LAY VS LIE—Should you worry about the proper use of “lay” or “lie” in your informal or creative writing? It depends on your character.
If one of your contemporary or casual characters is speaking or narrating in first person, don’t worry about being proper—be natural, but be consistent. If your narrator is in third person or one of your characters is historical or proper, that character (or narrator) probably should know the difference.
Lay needs an object, a noun that is being positioned. Look at the verb and ask, What is getting positioned? By whom?
Lie has no object, but often has some direction. Look at the verb and ask, In what manner? Or, How? Where? With what?
The words get confused because the past tense of lie is lay.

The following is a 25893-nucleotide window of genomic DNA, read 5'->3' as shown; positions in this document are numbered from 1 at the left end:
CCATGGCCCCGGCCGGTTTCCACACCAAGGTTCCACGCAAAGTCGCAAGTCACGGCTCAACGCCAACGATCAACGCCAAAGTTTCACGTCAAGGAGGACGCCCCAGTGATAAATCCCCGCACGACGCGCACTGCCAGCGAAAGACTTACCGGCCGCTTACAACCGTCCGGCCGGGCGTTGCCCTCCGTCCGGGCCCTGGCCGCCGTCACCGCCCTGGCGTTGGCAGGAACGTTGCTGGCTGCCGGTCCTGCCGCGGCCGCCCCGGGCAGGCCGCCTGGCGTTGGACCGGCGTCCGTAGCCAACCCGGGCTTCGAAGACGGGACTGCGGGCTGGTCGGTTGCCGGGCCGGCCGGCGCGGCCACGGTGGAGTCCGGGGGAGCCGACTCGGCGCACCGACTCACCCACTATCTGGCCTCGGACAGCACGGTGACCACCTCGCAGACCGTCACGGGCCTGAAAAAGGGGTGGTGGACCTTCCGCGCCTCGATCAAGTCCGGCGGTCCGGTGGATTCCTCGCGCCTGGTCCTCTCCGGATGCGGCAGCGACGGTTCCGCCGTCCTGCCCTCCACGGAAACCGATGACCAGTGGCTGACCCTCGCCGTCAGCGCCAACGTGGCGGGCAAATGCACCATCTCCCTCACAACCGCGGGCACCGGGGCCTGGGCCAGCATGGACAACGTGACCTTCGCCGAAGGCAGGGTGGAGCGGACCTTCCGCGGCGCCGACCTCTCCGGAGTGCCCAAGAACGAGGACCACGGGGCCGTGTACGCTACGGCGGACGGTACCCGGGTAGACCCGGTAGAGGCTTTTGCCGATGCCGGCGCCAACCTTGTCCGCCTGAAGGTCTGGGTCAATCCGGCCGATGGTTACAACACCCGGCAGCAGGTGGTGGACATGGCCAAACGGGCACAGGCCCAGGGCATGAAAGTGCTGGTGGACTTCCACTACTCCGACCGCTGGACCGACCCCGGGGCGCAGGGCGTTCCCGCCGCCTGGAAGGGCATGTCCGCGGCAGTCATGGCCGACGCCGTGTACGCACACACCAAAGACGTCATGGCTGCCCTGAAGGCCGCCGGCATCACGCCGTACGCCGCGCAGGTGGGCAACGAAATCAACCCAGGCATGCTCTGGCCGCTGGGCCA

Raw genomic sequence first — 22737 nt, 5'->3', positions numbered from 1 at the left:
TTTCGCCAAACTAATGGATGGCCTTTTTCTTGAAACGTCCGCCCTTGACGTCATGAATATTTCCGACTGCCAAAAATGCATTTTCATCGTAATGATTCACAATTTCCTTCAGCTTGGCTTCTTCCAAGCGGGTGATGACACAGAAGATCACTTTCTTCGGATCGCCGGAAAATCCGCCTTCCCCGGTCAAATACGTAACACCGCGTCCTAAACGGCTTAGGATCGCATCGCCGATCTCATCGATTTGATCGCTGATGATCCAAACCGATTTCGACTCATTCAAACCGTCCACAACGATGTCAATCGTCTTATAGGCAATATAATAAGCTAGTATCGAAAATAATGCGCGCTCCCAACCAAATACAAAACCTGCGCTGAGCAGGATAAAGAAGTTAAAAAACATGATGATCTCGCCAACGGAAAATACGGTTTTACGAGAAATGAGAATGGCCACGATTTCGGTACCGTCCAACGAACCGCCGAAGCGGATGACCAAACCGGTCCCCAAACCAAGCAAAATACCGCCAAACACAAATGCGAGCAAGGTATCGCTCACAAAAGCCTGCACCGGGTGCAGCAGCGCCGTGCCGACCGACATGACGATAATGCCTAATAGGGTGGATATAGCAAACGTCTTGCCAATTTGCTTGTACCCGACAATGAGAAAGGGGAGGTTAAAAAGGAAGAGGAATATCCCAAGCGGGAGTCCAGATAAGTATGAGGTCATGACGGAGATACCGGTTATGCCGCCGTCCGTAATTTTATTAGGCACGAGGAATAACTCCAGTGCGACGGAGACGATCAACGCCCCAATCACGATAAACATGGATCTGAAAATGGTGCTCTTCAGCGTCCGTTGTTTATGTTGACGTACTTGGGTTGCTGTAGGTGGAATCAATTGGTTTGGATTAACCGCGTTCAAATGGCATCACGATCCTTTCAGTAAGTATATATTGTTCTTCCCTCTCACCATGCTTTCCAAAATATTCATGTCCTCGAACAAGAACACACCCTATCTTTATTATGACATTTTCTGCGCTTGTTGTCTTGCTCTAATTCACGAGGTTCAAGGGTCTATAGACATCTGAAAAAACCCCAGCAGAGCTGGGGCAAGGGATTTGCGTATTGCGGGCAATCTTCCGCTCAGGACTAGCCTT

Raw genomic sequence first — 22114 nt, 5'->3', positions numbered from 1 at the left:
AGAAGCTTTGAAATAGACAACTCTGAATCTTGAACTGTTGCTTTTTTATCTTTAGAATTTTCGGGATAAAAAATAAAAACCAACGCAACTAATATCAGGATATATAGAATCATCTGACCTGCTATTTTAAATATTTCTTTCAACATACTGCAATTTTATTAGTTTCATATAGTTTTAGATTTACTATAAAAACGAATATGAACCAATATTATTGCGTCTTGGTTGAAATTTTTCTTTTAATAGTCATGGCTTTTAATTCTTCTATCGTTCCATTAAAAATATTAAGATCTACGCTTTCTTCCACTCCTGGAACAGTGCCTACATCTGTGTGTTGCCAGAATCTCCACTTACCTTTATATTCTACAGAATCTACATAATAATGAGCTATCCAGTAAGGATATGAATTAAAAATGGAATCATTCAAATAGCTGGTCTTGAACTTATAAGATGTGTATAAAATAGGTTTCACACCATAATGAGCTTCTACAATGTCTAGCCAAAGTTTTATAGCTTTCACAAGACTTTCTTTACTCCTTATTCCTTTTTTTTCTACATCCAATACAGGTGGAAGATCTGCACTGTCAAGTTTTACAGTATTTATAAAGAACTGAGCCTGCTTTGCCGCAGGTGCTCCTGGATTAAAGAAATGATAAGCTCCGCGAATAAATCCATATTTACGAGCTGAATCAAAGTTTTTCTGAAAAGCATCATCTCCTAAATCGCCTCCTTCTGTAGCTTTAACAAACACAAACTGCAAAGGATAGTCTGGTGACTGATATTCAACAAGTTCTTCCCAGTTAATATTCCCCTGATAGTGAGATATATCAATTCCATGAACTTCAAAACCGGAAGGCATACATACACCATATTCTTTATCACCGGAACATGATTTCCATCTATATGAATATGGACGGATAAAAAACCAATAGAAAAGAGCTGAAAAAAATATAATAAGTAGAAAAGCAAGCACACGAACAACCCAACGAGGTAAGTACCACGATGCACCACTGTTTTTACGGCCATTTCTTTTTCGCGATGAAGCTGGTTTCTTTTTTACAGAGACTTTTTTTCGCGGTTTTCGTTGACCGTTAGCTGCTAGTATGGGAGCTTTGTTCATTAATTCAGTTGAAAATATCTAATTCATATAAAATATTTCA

These are the present tense, past tense, past participle, and present participle of each:
- Lay, laid, laid, laying
- Lie, lay, lain, lying
(A participle needs a “be” helping verb: be, is, am, are, has, have, was, were, had)
Here are a few phrases to help you remember:
- People can lie all by themselves. (Q: Lie . . . how? In what manner? A: All by themselves.)
- Lie down. (Q: Lie . . . where? In what manner? A: Down.)
- She lay with a book in her hand. (Q: In what manner? A: With a book.)
- Lay down your head. (Q: Lay . . . what? A: Your head.)
- Lay it on me. Lay it again, Sam. (Q: Lay . . . what? A: It, whatever it is)
- I got laid. (Q: Laid . . . by whom? A: The narrator hasn’t told us)
Nobody says “Lie it on me” or “I got lain.”
If you see a “lay” in your manuscript and aren’t sure if it’s correct or not, see whether it’s in the right tense (past tense or present tense) and ask the questions above.
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